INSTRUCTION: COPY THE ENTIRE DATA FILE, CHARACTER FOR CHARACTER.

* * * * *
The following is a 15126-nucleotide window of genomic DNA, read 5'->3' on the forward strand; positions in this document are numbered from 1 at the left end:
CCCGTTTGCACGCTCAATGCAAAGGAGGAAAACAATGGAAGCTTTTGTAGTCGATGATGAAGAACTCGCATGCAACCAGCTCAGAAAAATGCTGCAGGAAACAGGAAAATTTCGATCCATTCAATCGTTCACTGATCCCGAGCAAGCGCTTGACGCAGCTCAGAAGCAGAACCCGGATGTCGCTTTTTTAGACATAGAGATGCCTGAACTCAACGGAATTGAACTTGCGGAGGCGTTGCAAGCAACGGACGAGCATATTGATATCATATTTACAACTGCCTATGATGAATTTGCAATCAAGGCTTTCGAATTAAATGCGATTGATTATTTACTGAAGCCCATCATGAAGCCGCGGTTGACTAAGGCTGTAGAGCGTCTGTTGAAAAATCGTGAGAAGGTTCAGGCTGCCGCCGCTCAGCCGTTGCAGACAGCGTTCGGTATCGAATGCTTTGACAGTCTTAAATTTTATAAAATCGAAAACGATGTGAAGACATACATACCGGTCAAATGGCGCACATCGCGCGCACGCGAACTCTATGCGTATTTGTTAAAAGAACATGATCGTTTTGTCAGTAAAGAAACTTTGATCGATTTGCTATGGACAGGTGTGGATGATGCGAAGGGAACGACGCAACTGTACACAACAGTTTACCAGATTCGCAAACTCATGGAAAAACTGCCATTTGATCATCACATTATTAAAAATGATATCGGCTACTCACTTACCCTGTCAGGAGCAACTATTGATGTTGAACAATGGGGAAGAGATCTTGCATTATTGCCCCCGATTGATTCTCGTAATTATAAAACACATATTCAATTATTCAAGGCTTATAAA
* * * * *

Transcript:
The following is a 15126-nucleotide window of genomic DNA, read 5'->3' on the forward strand; positions in this document are numbered from 1 at the left end:
CCCGTTTGCACGCTCAATGCAAAGGAGGAAAACAATGGAAGCTTTTGTAGTCGATGATGAAGAACTCGCATGCAACCAGCTCAGAAAAATGCTGCAGGAAACAGGAAAATTTCGATCCATTCAATCGTTCACTGATCCCGAGCAAGCGCTTGACGCAGCTCAGAAGCAGAACCCGGATGTCGCTTTTTTAGACATAGAGATGCCTGAACTCAACGGAATTGAACTTGCGGAGGCGTTGCAAGCAACGGACGAGCATATTGATATCATATTTACAACTGCCTATGATGAATTTGCAATCAAGGCTTTCGAATTAAATGCGATTGATTATTTACTGAAGCCCATCATGAAGCCGCGGTTGACTAAGGCTGTAGAGCGTCTGTTGAAAAATCGTGAGAAGGTTCAGGCTGCCGCCGCTCAGCCGTTGCAGACAGCGTTCGGTATCGAATGCTTTGACAGTCTTAAATTTTATAAAATCGAAAACGATGTGAAGACATACATACCGGTCAAATGGCGCACATCGCGCGCACGCGAACTCTATGCGTATTTGTTAAAAGAACATGATCGTTTTGTCAGTAAAGAAACTTTGATCGATTTGCTATGGACAGGTGTGGATGATGCGAAGGGAACGACGCAACTGTACACAACAGTTTACCAGATTCGCAAACTCATGGAAAAACTGCCATTTGATCATCACATTATTAAAAATGATATCGGCTACTCACTTACCCTGTCAGGAGCAACTATTGATGTTGAACAATGGGGAAGAGATCTTGCATTATTGCCCCCGATTGATTCTCGTAATTATAAAACACATATTCAATTATTCAAGGCTTATAAA